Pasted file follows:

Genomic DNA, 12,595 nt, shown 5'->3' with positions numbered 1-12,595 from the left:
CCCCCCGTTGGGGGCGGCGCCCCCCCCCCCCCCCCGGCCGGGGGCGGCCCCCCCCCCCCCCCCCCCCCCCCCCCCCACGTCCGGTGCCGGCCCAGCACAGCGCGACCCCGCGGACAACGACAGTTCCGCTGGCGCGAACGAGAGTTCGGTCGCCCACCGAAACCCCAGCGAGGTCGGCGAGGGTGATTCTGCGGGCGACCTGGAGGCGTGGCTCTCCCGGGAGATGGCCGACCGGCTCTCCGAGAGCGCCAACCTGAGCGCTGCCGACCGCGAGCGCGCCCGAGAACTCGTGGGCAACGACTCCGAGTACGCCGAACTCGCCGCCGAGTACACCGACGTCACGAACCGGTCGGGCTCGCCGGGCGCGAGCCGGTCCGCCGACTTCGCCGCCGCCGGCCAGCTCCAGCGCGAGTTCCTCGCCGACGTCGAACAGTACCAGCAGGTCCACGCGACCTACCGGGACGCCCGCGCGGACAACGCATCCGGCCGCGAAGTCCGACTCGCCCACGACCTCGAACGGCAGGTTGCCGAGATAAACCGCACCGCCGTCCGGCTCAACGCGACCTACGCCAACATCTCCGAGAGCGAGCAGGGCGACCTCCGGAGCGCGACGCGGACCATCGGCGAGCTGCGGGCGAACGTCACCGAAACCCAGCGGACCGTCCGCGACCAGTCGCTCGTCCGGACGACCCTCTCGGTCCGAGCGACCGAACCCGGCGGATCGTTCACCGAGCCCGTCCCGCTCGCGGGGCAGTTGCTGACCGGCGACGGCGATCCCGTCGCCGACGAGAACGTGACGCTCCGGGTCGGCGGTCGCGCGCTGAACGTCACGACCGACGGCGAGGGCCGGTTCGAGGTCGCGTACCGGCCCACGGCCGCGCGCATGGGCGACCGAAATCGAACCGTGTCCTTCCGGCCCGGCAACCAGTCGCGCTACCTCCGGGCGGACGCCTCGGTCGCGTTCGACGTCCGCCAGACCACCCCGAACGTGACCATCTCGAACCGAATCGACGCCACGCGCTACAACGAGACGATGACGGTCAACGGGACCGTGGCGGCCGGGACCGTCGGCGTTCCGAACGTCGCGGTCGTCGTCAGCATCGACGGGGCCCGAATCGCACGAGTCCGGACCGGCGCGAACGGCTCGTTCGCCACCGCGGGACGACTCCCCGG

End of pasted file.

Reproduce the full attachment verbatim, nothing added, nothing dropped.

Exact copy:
Genomic DNA, 12,595 nt, shown 5'->3' with positions numbered 1-12,595 from the left:
CCCCCCGTTGGGGGCGGCGCCCCCCCCCCCCCCCCGGCCGGGGGCGGCCCCCCCCCCCCCCCCCCCCCCCCCCCCCACGTCCGGTGCCGGCCCAGCACAGCGCGACCCCGCGGACAACGACAGTTCCGCTGGCGCGAACGAGAGTTCGGTCGCCCACCGAAACCCCAGCGAGGTCGGCGAGGGTGATTCTGCGGGCGACCTGGAGGCGTGGCTCTCCCGGGAGATGGCCGACCGGCTCTCCGAGAGCGCCAACCTGAGCGCTGCCGACCGCGAGCGCGCCCGAGAACTCGTGGGCAACGACTCCGAGTACGCCGAACTCGCCGCCGAGTACACCGACGTCACGAACCGGTCGGGCTCGCCGGGCGCGAGCCGGTCCGCCGACTTCGCCGCCGCCGGCCAGCTCCAGCGCGAGTTCCTCGCCGACGTCGAACAGTACCAGCAGGTCCACGCGACCTACCGGGACGCCCGCGCGGACAACGCATCCGGCCGCGAAGTCCGACTCGCCCACGACCTCGAACGGCAGGTTGCCGAGATAAACCGCACCGCCGTCCGGCTCAACGCGACCTACGCCAACATCTCCGAGAGCGAGCAGGGCGACCTCCGGAGCGCGACGCGGACCATCGGCGAGCTGCGGGCGAACGTCACCGAAACCCAGCGGACCGTCCGCGACCAGTCGCTCGTCCGGACGACCCTCTCGGTCCGAGCGACCGAACCCGGCGGATCGTTCACCGAGCCCGTCCCGCTCGCGGGGCAGTTGCTGACCGGCGACGGCGATCCCGTCGCCGACGAGAACGTGACGCTCCGGGTCGGCGGTCGCGCGCTGAACGTCACGACCGACGGCGAGGGCCGGTTCGAGGTCGCGTACCGGCCCACGGCCGCGCGCATGGGCGACCGAAATCGAACCGTGTCCTTCCGGCCCGGCAACCAGTCGCGCTACCTCCGGGCGGACGCCTCGGTCGCGTTCGACGTCCGCCAGACCACCCCGAACGTGACCATCTCGAACCGAATCGACGCCACGCGCTACAACGAGACGATGACGGTCAACGGGACCGTGGCGGCCGGGACCGTCGGCGTTCCGAACGTCGCGGTCGTCGTCAGCATCGACGGGGCCCGAATCGCACGAGTCCGGACCGGCGCGAACGGCTCGTTCGCCACCGCGGGACGACTCCCCGG